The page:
Kangaroos on the road

Working Down Under

Kangaroos on the road

So you’ve finally got the chance to head Down Under on assignment for a couple of years or you have an Australian colleague or two who have joined your project team for the next fifteen months. Don’t be fooled by the laid-back reputation that Australians are renowned for; deadlines will be met and your Aussie colleagues will let you know if they don’t agree with your decisions.

The interview below is in German and it discusses some communication and behavioural challenges that you may face when working with Australians. The German grammar in the video has plenty of room for improvement although I hope the intention comes through – at least the accent is ‘dinky-di’ Aussie. For the non-German speaking readers,  here are some helpful suggestions for creating an atmosphere of trust and making your team effective when working with Australians. There certainly are plenty of Aussies out there working in the sports event world, so don’t consider it to be too unlikely to have one or two on your team.

  1. Equality -Australians strive for equality and will call the Prime Minister, their child’s teacher and their taxi driver by their first name, no titles, surnames or special considerations. In a business situation, treat everybody equally, i.e. if you’re leading a meeting be sure to ask your Aussie subordinates for their opinions, especially if they are the experts on the subject matter.
  2. Be ‘unassuming‘ – play down your accomplishments. Unless somebody has asked you about your engineering discoveries and your technological feats, don’t offer the information. It’s not that your Australian colleagues won’t find your accomplishments interesting, but if someone asks you what you do for a living, there’s no need to start the explanation with where you did your MBA to achieve where you are today; you’ll put the table guests to sleep.
  3. Mateship‘ – if you’re the boss, don’t behave in an authoritarian manner with your subordinates, take the time to get to know them and treat them as your ‘mates’. Before you go to the office on Monday morning be sure to read up on the weekend sports results as they’ll surely be discussed before the weekly update meeting. Enjoy an after-work drink together (it doesn’t have to be alcoholic) or invite them to your Sunday BBQ. Keep in mind that if you invite them to a game of golf, your Aussie subordinates are not going to lose the game to make you look better.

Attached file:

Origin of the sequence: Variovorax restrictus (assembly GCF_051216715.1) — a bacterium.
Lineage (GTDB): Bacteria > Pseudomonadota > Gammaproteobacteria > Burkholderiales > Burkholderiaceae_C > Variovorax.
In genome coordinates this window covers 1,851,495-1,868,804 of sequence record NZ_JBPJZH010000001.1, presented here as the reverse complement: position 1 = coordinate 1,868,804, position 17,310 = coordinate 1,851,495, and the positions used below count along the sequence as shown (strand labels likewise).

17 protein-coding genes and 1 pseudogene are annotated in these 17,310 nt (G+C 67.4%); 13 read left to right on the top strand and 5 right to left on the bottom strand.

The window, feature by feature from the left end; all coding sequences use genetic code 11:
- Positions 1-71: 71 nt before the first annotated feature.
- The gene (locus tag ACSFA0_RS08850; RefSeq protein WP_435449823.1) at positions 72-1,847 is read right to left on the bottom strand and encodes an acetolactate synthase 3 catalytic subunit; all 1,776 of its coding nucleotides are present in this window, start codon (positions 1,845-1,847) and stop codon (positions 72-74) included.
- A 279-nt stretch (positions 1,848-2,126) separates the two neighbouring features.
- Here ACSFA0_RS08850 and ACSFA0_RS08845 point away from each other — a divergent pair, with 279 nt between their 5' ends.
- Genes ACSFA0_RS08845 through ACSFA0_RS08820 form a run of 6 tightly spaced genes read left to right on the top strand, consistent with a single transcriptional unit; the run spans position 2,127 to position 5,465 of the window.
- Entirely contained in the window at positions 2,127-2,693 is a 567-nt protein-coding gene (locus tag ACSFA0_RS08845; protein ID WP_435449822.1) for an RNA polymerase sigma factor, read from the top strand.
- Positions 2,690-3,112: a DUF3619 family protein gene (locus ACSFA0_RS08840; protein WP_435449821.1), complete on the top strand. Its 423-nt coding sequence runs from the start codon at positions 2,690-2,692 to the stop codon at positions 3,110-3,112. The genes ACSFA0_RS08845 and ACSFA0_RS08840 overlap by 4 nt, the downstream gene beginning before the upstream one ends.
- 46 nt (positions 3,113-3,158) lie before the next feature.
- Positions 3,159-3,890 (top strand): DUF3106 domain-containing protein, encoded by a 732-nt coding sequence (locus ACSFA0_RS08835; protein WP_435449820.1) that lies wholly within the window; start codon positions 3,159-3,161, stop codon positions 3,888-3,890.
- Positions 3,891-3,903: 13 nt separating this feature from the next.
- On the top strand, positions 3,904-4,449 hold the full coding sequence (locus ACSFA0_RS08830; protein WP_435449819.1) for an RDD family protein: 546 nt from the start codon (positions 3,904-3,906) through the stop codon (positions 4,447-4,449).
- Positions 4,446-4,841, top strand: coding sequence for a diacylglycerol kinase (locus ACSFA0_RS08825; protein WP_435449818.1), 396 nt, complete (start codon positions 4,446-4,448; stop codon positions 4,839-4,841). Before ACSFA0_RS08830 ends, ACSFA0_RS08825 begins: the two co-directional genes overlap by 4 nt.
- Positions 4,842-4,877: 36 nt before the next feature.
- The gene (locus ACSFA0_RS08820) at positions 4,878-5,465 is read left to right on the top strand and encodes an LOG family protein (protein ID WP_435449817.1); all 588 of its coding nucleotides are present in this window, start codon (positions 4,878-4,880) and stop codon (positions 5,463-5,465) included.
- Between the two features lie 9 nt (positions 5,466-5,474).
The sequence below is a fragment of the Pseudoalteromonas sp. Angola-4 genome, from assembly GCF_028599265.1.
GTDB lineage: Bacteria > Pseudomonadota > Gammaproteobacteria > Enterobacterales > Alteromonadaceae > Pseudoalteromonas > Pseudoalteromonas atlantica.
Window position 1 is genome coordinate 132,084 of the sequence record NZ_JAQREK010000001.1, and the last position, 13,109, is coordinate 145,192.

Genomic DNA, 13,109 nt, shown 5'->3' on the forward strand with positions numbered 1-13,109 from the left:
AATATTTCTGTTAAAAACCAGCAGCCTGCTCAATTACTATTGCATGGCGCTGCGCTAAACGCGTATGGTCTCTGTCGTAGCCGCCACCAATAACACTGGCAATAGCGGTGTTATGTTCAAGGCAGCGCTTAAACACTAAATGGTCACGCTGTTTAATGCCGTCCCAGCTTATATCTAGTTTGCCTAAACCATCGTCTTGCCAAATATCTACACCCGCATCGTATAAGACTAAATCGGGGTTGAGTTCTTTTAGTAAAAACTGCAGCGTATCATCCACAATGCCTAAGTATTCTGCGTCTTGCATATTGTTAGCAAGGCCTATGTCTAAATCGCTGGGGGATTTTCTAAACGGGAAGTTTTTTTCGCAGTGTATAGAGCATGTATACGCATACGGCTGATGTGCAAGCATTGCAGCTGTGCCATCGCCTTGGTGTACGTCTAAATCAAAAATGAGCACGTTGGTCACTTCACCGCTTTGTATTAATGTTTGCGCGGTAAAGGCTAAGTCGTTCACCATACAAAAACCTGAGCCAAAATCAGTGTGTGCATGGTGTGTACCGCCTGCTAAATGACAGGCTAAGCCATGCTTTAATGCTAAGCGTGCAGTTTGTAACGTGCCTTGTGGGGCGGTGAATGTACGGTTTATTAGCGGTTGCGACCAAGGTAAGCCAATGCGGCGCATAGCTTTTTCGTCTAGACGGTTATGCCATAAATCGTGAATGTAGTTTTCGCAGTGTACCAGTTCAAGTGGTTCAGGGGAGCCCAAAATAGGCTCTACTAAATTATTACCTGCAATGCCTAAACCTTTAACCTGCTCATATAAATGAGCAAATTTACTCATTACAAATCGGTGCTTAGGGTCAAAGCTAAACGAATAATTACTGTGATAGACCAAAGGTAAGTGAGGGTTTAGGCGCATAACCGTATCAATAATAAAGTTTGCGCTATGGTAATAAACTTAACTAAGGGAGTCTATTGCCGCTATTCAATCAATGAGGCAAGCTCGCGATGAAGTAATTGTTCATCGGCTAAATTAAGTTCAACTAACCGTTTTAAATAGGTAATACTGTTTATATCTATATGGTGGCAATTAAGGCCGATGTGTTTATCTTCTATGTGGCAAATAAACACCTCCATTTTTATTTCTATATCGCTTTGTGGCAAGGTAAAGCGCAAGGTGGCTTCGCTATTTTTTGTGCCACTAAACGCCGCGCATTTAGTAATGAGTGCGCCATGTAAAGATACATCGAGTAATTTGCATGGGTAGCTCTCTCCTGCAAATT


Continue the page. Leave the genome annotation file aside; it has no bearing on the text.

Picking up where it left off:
4. Don’t forget to use humour, especially when things aren’t going well. Australian humour is often ironic and self-deprecating. It’s a way to keep the atmosphere relaxed. Even if you have no idea what the joke’s punch line meant, at least give an appreciative smile. One of the worst criticisms you’ll hear from an Australian is, ‘He can’t take a joke.’
  5. Don’t forget that although cities like Melbourne and Sydney are very multicultural, Australia has a lot of British heritage. So remember to always be polite and don’t criticise your colleagues too directly or you’ll create enemies amongst your co-workers and remember that Australians generally support the underdog in any competition, so if that’s not you, you won’t be making mates. Use humour in situations of conflict to lighten up the atmosphere.

Australia is a country of immigrants who have endeavoured to make their children’s lives more prosperous than their own may have been. Each individual you meet will have a lot of different cultural influences that will dominate in certain situations, whether that be their gender, their profession, their generation, religion or their national heritage. Therefore the above five points may not ring true for each individual you meet, however it’s a starting point for building your team.

Generally, when doing business with other cultures the three steps to keep in mind are:

  1. Learn what your values are and your preferred methods of communication. For example, are you offended if your boss doesn’t ask you for your expert opinion in meetings, or on the contrary are you offended and feel your boss is being aggressive if she does ask for your opinion in a group meeting?
  2. Learn what the other person’s cultural values are (whether they be national, generational, gender based etc.) and their preferred methods of communication.
  3. Find out where the largest gap between the two cultures is and learn what you can do to minimise the gap to create a relationship of trust. Or even better, learn what the similarities are and how you can use those similarities to become more effective with your team members.

If you would like to assess your intercultural competencies and see which areas may need development you can do the Intercultural Readiness Check (IRC). Contact Culturelink for more information.